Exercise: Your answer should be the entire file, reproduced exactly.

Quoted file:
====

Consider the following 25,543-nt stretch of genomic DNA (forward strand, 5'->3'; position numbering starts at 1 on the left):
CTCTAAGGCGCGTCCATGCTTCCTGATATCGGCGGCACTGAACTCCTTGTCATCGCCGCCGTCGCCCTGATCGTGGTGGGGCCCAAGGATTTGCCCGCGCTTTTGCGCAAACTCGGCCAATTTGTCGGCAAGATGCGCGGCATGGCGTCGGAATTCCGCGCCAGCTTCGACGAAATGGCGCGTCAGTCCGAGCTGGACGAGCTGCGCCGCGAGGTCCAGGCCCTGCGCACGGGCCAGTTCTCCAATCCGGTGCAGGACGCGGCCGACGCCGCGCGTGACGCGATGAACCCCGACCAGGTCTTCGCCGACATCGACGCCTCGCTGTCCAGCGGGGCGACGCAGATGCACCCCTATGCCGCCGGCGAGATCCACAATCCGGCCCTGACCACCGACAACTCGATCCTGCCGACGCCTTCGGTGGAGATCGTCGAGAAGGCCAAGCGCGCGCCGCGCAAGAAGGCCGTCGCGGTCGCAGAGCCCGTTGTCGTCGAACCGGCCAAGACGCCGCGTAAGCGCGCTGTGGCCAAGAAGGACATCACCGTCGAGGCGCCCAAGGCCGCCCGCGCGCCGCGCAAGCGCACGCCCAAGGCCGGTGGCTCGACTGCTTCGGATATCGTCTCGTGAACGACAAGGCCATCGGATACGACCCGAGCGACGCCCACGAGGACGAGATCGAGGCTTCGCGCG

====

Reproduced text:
Consider the following 25,543-nt stretch of genomic DNA (forward strand, 5'->3'; position numbering starts at 1 on the left):
CTCTAAGGCGCGTCCATGCTTCCTGATATCGGCGGCACTGAACTCCTTGTCATCGCCGCCGTCGCCCTGATCGTGGTGGGGCCCAAGGATTTGCCCGCGCTTTTGCGCAAACTCGGCCAATTTGTCGGCAAGATGCGCGGCATGGCGTCGGAATTCCGCGCCAGCTTCGACGAAATGGCGCGTCAGTCCGAGCTGGACGAGCTGCGCCGCGAGGTCCAGGCCCTGCGCACGGGCCAGTTCTCCAATCCGGTGCAGGACGCGGCCGACGCCGCGCGTGACGCGATGAACCCCGACCAGGTCTTCGCCGACATCGACGCCTCGCTGTCCAGCGGGGCGACGCAGATGCACCCCTATGCCGCCGGCGAGATCCACAATCCGGCCCTGACCACCGACAACTCGATCCTGCCGACGCCTTCGGTGGAGATCGTCGAGAAGGCCAAGCGCGCGCCGCGCAAGAAGGCCGTCGCGGTCGCAGAGCCCGTTGTCGTCGAACCGGCCAAGACGCCGCGTAAGCGCGCTGTGGCCAAGAAGGACATCACCGTCGAGGCGCCCAAGGCCGCCCGCGCGCCGCGCAAGCGCACGCCCAAGGCCGGTGGCTCGACTGCTTCGGATATCGTCTCGTGAACGACAAGGCCATCGGATACGACCCGAGCGACGCCCACGAGGACGAGATCGAGGCTTCGCGCG